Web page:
“And you don’t love him?”

            “What makes you say that?”

            “Just an impression I get from your tone of voice.”

            “Men are a dime a dozen;  you don’t get roses for a dime.”

            She handed me a bottle of beer she got out of a small refrigerator and then pulled out a bottle of vodka, a container of orange juice and a rack of ice, and mixed herself a drink that would have been four drinks at the bar.

            The layout of the apartment was simple. The door from the hallway opened into the kitchen from the west side. To the immediate north was a kitchenette with sink, stove and cabinets. The table sat more or less in the middle of the room. Two windows opening onto a fire escape were directly across from the front door. Peggy had spread a large, American flag out on the fire escape, fastened at the top so that the bottom flapped in the wind. You could see the New York City sky line above it. Perpendicular to these windows was the door to a small bathroom, which had enough room for a toilet, sink and shower.

The bedroom had a wider double door off the south wall of the kitchen. It was the softest room of the three, thick with rugs and stuffed animals, and every kind of unicorn image I could imagine, from figurine to poster.

            To the immediate right of the front door also in the west wall was the door to the living room where she had a couch, an arm chair, several end tables, a TV and a stereo. One wall across from the couch was covered with pictures of John Wayne.

            “I love him,” she explained. “I would do him any time if only he was still alive.”

            She apparently saw my shocked expression.

            “Don’t worry, Alfred, he’s dead. So you don’t have to be jealous.”

            “I’m not jealous, I’m shocked.”

            “You shouldn’t be. John Wayne is my kind of man. He’s the only man I know I could trust. He’s the real love of my life. I cried like a baby the day he died.”

            She sat me down on the couch and told me to wait.

            “I’m going to get undressed,” she said, then laughed. “There’s that shocked look again. Do you do anything but blush?”

            She vanished and reappeared a moment later wearing a very short maroon smock, her pale legs stick out the bottom of it. She was not wearing panties or a bra. She put on some records, Fleetwood Mac, James Taylor and other soft music, then sat down beside me on the couch to sip on her drink.

            “I suppose you’ve looked over my small abode,” she said.

            “You can tell a lot about a person from the way they live.”

            “And what have you found out about me, Alfred?” Peggy asked. “Did you look our the rugs or in the closets to make sure you sniffed out everything?”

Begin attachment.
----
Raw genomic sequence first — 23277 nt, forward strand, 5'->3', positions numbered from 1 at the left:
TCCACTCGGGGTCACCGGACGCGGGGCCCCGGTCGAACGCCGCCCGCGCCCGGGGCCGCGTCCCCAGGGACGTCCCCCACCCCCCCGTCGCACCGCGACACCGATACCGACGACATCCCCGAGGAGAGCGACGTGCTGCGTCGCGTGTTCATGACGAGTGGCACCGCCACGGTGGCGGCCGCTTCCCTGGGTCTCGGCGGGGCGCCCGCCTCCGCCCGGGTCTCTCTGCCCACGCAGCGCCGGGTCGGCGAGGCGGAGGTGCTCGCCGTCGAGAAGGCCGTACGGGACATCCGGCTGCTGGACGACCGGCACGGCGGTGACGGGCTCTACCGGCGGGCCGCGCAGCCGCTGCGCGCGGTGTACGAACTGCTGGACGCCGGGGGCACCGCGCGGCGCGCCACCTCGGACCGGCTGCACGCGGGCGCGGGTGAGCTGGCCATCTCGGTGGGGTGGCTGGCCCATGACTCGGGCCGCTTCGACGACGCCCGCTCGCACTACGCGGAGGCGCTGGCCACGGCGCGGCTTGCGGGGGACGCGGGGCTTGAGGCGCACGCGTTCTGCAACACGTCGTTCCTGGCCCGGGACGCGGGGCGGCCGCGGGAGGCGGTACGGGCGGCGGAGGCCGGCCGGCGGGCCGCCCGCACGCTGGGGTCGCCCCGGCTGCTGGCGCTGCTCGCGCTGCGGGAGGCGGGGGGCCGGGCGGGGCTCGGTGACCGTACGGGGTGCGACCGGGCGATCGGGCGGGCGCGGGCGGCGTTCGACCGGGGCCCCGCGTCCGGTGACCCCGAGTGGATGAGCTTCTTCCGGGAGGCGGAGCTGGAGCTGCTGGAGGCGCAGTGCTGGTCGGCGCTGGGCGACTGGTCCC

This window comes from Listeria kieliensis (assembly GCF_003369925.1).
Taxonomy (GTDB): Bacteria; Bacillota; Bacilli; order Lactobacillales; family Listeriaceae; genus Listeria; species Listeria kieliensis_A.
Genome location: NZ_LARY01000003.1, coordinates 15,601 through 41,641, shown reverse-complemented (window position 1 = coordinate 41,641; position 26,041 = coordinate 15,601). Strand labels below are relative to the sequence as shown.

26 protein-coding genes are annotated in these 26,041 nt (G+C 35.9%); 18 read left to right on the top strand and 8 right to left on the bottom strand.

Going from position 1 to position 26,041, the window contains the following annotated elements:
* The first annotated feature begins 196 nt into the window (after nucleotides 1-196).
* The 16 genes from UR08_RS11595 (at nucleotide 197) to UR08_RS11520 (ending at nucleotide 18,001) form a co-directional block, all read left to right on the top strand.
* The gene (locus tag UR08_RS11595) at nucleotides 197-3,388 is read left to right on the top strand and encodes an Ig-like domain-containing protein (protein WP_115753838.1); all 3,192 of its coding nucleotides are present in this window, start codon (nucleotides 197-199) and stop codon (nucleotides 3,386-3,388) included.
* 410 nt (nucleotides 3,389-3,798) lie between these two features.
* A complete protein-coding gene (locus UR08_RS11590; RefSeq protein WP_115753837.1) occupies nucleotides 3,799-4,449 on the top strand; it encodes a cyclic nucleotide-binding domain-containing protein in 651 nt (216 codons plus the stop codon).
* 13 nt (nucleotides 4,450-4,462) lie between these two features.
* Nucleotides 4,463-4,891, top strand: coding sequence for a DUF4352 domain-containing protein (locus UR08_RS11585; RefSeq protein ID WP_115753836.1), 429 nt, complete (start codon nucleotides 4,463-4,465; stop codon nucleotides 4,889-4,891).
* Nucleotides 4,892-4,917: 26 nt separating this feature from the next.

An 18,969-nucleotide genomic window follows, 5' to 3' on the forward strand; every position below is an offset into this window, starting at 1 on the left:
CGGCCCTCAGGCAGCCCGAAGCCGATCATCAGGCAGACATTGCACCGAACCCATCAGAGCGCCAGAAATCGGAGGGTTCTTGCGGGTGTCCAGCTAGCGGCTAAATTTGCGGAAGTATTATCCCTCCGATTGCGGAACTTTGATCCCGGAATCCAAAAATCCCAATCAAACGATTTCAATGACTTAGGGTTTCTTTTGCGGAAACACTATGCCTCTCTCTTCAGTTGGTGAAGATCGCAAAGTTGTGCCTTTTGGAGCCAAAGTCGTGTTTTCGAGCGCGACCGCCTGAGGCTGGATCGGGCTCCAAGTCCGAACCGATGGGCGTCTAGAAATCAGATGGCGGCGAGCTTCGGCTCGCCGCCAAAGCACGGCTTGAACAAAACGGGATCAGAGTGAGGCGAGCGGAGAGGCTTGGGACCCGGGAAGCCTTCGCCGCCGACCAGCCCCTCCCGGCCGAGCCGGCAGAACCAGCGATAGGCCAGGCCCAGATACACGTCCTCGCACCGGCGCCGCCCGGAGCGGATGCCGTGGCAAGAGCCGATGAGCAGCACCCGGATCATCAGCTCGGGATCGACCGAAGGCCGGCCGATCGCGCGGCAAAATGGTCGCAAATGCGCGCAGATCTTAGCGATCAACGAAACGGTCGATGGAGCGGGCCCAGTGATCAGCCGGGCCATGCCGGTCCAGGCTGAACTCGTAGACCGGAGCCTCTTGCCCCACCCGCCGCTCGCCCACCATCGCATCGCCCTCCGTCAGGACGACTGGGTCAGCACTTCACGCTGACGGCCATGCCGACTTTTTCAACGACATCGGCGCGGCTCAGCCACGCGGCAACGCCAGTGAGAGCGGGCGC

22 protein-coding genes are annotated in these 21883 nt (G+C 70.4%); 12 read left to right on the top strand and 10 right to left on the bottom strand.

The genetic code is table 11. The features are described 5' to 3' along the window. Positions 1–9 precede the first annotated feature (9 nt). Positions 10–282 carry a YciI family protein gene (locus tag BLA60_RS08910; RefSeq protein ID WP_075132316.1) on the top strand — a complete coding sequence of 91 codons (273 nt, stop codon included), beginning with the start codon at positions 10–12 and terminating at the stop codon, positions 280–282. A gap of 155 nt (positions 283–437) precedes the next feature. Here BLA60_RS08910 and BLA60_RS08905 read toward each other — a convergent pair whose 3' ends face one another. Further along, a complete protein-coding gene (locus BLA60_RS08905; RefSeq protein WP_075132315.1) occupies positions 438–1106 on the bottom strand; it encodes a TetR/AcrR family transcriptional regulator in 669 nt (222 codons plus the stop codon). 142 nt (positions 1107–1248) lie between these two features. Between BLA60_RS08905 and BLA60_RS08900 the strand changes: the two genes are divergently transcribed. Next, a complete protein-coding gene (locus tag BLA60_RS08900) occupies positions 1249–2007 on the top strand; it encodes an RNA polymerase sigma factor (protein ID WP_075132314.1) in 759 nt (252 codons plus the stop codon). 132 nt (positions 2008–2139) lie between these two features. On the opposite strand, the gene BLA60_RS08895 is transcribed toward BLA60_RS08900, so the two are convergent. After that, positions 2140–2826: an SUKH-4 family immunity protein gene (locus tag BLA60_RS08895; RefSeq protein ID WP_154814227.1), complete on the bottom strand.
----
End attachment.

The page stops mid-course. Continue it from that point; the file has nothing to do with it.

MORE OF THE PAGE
“Not yet. You didn’t give me enough time.”

            “You sniff around too much and I’ll throw you out. I like my privacy.”

            “I was kidding.”

            “I’m not. I let you snoop around too much, the next thing you’ll do is move in.”

            “The place is too small for two people.”

            Which is why I hate it. Sometimes I feel as if I’m in a cage here.”

            “But it seems perfect for one person.”

            “Who says I want to be all by myself? And How do you know there isn’t somebody else already?”

            I shrugged.

            “I notice you don’t use the kitchen much,” I said.

            “What makes you say that?”

            “No dirty dishes except for empty glasses from drinks. Don’t you ever cook?”

            “Boy, you are nosey, Alfred.,” she said exasperated. “No, I don’t cook. I don’t have to.”

            “Don’t you eat?”

            “I eat. But I let men feed me. There’s always a man like you who will.”

            She talked about how she had once given her heart away to a man who didn’t serve it, a man that had come into her life and hurt her deeply, destroying things that were precious to her, intending on hurting her as deeply as possible – all in the name of love.

            As usual, she left out time sequences, refusing to divulge more than the barest of details.

            It took me a while to approach her. I asked if she would mind if I kissed her.

            “If you have to ask,” she said, “forget it.”

            I tried to kiss her anyway, and she pecked my lips.

            Perhaps my breath was bad, I thought, and later tried to neck with her.
            “Behave,” she said, then rose to put on another record and started to sing, just the way she always did on stage. But here, she looked so very innocent like a little girl.

            Yet with all of the photographs of John Wayne behind her, and other patriotic items stuck into the corners of the room, she was a little girl who still maintained a deep father in America, while on the other hand defied authority, a little girl who might someday go to jail for her constant insistence on breaking the law, a little girl who drives home drunk from every dancing job, a little girl who want to see me (God know why) at the same time she claims Tauruses are boring.

            When I went to leave, I got another kiss, slightly better than the peck she gave me the first time.

            “I have to go to work,” I said, stumbling out, my head filled with images of unicorns and John Wayne.